TABLE Density of Several Substances at 20°C.

Therefore, a column in a table or the axis of a graph is conveniently labeled in the following form:

Quantity/units

This indicates the units that must be divided into the quantity to yield the pure number in the table or on the axis. This has been done in the second column of the Table.

## **Converting Densities**

**Converting Densities**

In our exploration of Density, notice that chemists may express densities differently depending on the subject. The density of pure substances may be expressed in kg/m^{3} in some journals which insist on strict compliance with SI units; densities of soils may be expressed in lb/ft^{3} in some agricultural or geological tables; the density of a cell may be expressed in mg/µL; and other units are in common use. It is easy to transform densities from one set of units to another, by multiplying the original quantity by one or more * unity factors*:

EXAMPLE: Convert the density of water, 1 g/cm^{3} to (a) lb/cm^{3} and (b) lb/ft^{3}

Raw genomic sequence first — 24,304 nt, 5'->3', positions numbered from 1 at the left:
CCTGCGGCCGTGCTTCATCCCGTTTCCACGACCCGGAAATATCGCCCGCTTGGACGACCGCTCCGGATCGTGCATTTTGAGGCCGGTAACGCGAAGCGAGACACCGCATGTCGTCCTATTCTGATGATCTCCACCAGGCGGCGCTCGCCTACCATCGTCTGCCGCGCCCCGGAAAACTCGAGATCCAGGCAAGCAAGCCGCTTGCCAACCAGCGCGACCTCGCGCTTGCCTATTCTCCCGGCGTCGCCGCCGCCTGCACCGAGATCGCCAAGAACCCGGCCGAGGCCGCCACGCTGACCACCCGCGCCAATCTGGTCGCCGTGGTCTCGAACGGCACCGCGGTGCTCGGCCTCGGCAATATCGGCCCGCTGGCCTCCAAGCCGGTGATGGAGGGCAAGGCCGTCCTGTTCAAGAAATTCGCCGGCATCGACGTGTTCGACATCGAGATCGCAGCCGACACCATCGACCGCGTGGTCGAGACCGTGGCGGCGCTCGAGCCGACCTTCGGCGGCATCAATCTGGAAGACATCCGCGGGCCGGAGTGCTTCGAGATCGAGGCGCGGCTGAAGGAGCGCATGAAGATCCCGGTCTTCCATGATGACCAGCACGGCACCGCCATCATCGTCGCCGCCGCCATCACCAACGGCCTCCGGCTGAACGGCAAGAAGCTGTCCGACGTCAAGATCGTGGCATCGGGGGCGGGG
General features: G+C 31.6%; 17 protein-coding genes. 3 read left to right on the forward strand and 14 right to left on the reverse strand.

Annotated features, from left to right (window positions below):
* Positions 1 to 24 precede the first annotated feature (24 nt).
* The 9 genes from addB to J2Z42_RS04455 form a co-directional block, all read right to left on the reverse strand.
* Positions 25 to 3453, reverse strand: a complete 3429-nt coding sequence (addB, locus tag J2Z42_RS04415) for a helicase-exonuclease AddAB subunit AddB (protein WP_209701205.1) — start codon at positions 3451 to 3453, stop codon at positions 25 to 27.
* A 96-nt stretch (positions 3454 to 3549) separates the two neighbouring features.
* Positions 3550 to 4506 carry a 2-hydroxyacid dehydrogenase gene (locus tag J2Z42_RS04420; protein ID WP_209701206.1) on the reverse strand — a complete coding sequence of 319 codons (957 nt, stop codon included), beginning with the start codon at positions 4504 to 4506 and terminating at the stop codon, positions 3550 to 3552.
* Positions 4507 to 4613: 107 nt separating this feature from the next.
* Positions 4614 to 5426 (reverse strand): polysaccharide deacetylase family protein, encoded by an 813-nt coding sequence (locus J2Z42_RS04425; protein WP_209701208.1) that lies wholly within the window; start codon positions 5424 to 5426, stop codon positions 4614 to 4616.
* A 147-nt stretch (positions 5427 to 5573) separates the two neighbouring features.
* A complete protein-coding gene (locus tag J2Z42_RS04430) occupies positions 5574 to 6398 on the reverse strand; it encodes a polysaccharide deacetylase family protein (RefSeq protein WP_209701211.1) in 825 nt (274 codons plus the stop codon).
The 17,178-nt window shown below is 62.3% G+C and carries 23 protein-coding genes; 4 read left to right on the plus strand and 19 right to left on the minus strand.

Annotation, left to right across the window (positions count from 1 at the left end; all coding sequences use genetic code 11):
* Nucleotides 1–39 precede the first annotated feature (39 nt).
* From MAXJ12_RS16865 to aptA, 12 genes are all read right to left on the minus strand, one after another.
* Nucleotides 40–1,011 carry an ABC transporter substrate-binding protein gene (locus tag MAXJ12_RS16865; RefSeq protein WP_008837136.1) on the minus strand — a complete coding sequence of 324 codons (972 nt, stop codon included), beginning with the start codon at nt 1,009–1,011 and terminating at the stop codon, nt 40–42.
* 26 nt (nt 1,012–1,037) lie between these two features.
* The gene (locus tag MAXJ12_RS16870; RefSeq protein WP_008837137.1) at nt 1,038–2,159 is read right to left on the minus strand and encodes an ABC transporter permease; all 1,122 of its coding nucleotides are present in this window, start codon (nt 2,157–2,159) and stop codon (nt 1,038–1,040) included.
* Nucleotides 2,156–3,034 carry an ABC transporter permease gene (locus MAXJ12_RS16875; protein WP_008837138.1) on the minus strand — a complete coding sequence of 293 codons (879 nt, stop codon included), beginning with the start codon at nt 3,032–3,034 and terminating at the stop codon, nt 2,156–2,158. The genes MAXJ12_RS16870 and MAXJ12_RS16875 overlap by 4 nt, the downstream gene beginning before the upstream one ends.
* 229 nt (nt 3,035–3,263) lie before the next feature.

a. The equality 454 g = 1 lb can be used to write two unity factors,

or .

The given density can be multiplied by one of the unity factors to get the desired result. The correct conversion factor is chosen so that the units cancel:

1 x = 0.002203

b. Similarly, the equalities 2.54 cm = 1 inch, and 12 inches = 1 ft can be use to write the unity factors:

, , and

In order to convert the cm^{3} in the denominator of 0.002203 to in^{3}, we need to multiply by the appropriate unity factor three times, or by the cube of the unity factor:

0.002203 x x x

or 0.002203 x = 0.0361 lb / in^{3}.

This can then be converted to lb/ft^{3}:

0.0361 x = 62.4 lb / ft^{3}.

*It is important to notice that we have used conversion factors to convert from one unit to another unit of the same parameter*

## References

- ↑ http://en.wikipedia.org/wiki/Plastic_recycling
- ↑ Chemical & Engineering News, March 16, 2009, p. 30-33